As a Democrat, I've at-times been at odds with my father's political views, but never so much as when he initially supported Bush 1 and then Bush 2. Despite the fact that my dad had no intentions of voting for Bush this time around, as a life-long moderate Republican, he sat down last night to watch the GOP convention, particularly because he wanted to hear Giuliani and McCain's keynotes. He considers them to be two of the torch-bearers for the conservative economic / liberal social rights values that he's championed since Eisenhower convinced him (and Reagan, made him proud) to be a Republican. He was so incensed to hear Giuliani and McCain repeatedly pandering to the far-right social values planks of the party that he did something extraordinary. This morning, he made a special trip to the County courthouse and changed his registration to Democrat, ending forty-one years of Republicanism since his 18th birthday. For him, last night was a last straw. He said, "I cannot in good conscience remain affiliated with a party that no longer represents my values as an American, a veteran and a Christian." I never thought I'd see it happen.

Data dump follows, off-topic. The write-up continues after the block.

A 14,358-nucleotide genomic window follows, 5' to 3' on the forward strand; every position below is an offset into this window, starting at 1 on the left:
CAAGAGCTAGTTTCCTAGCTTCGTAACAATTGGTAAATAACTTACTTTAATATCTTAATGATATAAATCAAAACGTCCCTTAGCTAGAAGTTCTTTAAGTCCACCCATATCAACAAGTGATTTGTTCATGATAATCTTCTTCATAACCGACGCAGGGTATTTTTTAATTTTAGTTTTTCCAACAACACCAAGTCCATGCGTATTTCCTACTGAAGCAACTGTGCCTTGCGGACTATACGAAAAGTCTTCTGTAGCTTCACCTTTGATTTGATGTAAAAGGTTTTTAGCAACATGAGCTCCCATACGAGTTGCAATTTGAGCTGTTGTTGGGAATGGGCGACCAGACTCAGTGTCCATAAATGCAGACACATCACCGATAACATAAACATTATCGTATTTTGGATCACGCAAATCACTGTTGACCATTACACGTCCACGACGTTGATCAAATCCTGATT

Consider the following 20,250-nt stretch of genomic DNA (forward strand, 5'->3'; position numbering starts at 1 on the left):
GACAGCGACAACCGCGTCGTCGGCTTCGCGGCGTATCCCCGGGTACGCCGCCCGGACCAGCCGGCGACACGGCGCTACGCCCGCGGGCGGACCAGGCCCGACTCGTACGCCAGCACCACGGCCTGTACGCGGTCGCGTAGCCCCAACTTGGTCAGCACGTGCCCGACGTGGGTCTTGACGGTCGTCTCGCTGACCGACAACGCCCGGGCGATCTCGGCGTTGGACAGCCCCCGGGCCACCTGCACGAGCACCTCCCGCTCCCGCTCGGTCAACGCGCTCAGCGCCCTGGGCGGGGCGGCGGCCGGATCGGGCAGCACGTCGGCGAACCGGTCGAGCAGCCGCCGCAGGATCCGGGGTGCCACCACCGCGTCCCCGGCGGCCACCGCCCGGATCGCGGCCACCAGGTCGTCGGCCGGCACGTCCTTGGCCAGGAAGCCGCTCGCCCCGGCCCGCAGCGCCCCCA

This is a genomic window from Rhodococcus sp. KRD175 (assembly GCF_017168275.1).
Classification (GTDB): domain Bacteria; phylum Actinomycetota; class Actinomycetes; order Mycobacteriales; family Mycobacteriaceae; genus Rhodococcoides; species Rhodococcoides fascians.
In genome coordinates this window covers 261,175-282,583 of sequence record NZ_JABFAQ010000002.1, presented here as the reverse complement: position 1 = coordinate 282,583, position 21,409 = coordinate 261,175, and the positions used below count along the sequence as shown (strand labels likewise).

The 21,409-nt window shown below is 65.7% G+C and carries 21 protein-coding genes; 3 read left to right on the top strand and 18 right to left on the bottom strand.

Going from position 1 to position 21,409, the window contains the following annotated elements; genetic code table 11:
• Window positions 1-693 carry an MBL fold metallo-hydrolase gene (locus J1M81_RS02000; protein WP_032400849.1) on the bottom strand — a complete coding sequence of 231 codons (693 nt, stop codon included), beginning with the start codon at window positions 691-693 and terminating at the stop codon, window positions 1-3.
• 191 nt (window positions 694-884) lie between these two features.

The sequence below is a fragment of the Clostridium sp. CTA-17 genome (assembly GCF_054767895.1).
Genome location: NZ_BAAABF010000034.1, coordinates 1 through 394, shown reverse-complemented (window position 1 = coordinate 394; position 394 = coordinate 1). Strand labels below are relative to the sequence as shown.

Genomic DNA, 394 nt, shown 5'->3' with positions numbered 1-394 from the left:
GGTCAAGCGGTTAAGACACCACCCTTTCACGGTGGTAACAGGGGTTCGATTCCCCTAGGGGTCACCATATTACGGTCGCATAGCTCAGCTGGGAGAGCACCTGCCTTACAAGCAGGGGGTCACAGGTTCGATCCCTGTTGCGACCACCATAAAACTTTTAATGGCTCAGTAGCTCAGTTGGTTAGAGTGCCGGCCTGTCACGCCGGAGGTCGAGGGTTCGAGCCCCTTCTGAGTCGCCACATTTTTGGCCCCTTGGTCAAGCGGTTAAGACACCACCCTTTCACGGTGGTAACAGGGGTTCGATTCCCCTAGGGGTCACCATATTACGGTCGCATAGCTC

My questions is whether you feel that his take -- as an Eisenhower Republican -- from the convention, campgain and direction of the party might be representative of the many others boomers like him.
Robert G. Kaiser: Sounds like your Dad might be a little old to be a boomer? He might be a war baby like me. Not important, of course.
I think people who share his views are, for Kerry, an important potential source of votes. "Potential" is probably the key word today.
Great Neck, N.Y.:
Of the many protests in New York City, which resonate most with "the average American"? Which protestors succeed in being heard rather than written off as "mental"?